The latest insight into the world of graphene has revealed the potential to stop laptops and other devices overheating, offering an end to burnt-out devices and scorched thighs.
As well as much vaunted possibilities for a future generation of non-silicon based chips, graphene has further applications for electronic devices. An announcement last week highlighting the material's piezoelectric properties, for example, demonstrated its flexability. Indeed, one of the first applications we are likely to see with graphene is in flexible touchscreens.
Now, with a twist on the way the wonder material is usually constructed, a team of researchers from the US and China have shown how it can conduct heat to manage heat dissipation.
According to research led by the University of California, Riverside, by engineering graphene it's possible to make much more use of the thermal conductivity found in its original state.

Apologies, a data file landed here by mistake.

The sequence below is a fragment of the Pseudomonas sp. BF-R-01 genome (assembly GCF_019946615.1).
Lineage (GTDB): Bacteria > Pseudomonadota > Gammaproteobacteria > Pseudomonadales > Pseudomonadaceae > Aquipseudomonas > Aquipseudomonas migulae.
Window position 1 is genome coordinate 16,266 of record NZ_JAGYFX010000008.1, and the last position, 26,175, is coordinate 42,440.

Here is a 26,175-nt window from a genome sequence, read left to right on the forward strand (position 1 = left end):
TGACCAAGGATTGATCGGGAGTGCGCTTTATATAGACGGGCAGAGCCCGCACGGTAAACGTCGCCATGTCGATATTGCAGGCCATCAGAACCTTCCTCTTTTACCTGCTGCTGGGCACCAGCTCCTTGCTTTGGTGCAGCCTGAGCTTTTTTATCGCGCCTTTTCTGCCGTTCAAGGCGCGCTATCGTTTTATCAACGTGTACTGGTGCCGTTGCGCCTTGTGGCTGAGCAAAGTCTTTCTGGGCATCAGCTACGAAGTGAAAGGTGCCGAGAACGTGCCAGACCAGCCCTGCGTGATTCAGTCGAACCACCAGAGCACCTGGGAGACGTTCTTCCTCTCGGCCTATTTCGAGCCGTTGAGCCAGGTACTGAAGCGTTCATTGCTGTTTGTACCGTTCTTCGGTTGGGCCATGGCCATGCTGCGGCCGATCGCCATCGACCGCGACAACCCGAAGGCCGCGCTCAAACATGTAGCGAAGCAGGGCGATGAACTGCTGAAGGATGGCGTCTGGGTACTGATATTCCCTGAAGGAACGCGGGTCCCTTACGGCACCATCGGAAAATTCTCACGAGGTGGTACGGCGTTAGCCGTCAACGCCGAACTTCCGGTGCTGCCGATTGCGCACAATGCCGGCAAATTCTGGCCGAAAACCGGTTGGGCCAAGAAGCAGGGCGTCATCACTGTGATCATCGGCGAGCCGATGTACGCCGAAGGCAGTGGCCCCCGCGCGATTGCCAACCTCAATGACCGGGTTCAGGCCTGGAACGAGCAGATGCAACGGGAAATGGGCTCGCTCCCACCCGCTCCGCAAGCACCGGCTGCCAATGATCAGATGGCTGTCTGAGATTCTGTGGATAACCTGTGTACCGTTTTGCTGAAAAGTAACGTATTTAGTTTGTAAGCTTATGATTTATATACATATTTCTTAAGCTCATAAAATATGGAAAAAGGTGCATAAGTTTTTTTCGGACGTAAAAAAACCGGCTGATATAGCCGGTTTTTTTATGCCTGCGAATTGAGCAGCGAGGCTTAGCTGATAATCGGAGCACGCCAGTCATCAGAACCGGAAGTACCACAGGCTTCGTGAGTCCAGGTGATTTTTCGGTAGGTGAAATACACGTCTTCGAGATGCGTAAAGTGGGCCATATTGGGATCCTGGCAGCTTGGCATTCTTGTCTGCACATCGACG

This could open up the material being used with a range of electronics, or even with photovoltaic cells, as long as the cost of the material can be kept down following the necessary tinkering.
This is because carbon materials - like the one-atom-thick graphene - are made up of two different isotopes, and by engineering the amount of each it is possible to greatly enhance heat conductivity.
While the applications for such engineered graphene are likely to be in thermal interface materials for chip packaging or transparent electrodes for PV cells, the researchers also reckon that it could help produce chips that work at lower processes.
As chips get smaller they generate more heat, and such a thermal conductor could be used to help silicon from overheating as chip designs get smaller and smaller, either as a heat-spreader or as interconnect wiring.